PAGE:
The Holy Grail: Spaced Repetition

3 min readMar 14, 2022


According to a study undertaken by academics at the University of California-San Diego, humans are bombarded with the equivalent of 34 gigabytes of data every day. Today, it is more important than ever to learn to retain information as we are constantly bombarded with new information. So how do we retain all this information?

Read more: Drowning in content and how to tackle it.

We’ve all been told right from our childhood that to remember things, we need to practice. And it actually worked! The theory behind this practice is called Spaced Repetition.

As the name suggests, spaced repetition is where you space your repetition/revision of particular subjects over a period of time. It is in contrast to cramming; when you cram for a test the next day, you can probably remember quite a lot of it because it’s in your short-term memory, but by the next day or the following day, you’ve completely forgotten all of it. So cramming is not ideal if we’re talking about retaining stuff in the long-term memory. The idea behind spaced repetition is that instead of cramming things into a single day, we spread out our revision over time. We ideally review topics by active recall at particular intervals. The reason why it works is because of something called the forgetting curve.

What is the forgetting curve?

Hermann Ebbinghaus laid the groundwork for spaced repetition research when he proposed that information loss follows a forgetting curve over time but that forgetting may be reset with repetition based on active recall.

The forgetting curve simply shows how information is lost over time when there is no attempt to retain it.

From 1880 to 1885, Hermann Ebbinghaus ran a study and published his hypothesis in 1885 as Memory: A Contribution to Experimental Psychology. He hypothesised that each learning repeat lengthens the optimum gap before the next repetition is required. Initial repeats may need to be done within days for near-perfect retention, but subsequent repetitions can be completed even after years.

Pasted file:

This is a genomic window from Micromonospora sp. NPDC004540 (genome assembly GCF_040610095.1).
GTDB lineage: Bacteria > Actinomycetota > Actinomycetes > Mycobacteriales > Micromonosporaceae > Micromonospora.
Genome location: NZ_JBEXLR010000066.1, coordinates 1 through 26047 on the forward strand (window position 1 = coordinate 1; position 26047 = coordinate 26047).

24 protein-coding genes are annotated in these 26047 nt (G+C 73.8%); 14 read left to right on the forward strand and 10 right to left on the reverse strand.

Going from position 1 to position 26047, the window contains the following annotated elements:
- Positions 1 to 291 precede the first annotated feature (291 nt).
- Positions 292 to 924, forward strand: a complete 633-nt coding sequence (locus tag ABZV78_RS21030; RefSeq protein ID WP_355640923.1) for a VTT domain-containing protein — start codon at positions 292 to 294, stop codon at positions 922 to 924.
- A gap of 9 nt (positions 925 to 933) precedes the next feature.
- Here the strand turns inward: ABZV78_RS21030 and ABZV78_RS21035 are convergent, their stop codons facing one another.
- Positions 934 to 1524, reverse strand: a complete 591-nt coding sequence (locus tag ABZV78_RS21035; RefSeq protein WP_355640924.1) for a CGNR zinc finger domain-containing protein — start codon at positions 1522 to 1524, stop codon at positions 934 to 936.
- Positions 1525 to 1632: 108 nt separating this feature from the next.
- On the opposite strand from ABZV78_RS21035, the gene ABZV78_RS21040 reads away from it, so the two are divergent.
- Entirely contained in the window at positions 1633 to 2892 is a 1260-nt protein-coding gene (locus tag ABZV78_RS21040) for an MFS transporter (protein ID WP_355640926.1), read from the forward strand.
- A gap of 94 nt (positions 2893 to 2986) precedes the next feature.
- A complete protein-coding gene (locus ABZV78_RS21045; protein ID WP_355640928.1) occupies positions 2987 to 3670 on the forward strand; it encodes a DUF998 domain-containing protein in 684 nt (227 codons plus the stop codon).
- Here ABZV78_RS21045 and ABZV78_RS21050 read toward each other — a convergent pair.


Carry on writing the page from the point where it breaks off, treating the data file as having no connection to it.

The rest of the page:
Flatten the forgetting curve.

When information is built on previous knowledge, it is easier to remember, and the forgetting curve is flattened with each repeat. It appeared that by applying frequent training in learning, the information was solidified by repeated recalling.

With every revision, the exponential information loss curve gets flattened. The more revisions you do, the more likely you are to remember it for a longer period of time. And if you want to time your revisions, you can keep track of the last time you revised. This way, you’ll know how long it has been since your last revision and can revise it if you find it’s been a very long time. An important point to note is that no matter how many times you revise, the quality of your revisions also matter. Higher original learning is always better than doing revisions for the sake of it.

Flashcards are a great way to practice spaced repetition. Read more: What are Flashcards, and how to use them?

So, whatever revision method you pick to learn subjects, it should fundamentally slow down the forgetting curve. You could choose to do active recalling by writing down what you learnt, or you could simply read through the subject a couple of times or even try explaining it to other people. Start with any method of your wish and find whether it slows down the forgetting curve. If not, it’s time to move on to the other methods. Because no matter how much time you put in, if it doesn’t yield the results, you are looking for, it’s simply not worth it.

It turns out that revising does work after all. If you didn’t know why it worked, now you know the logic behind it!

-Varun, content writer




It’s not just about reading and writing. It’s about renewing your self-motivation.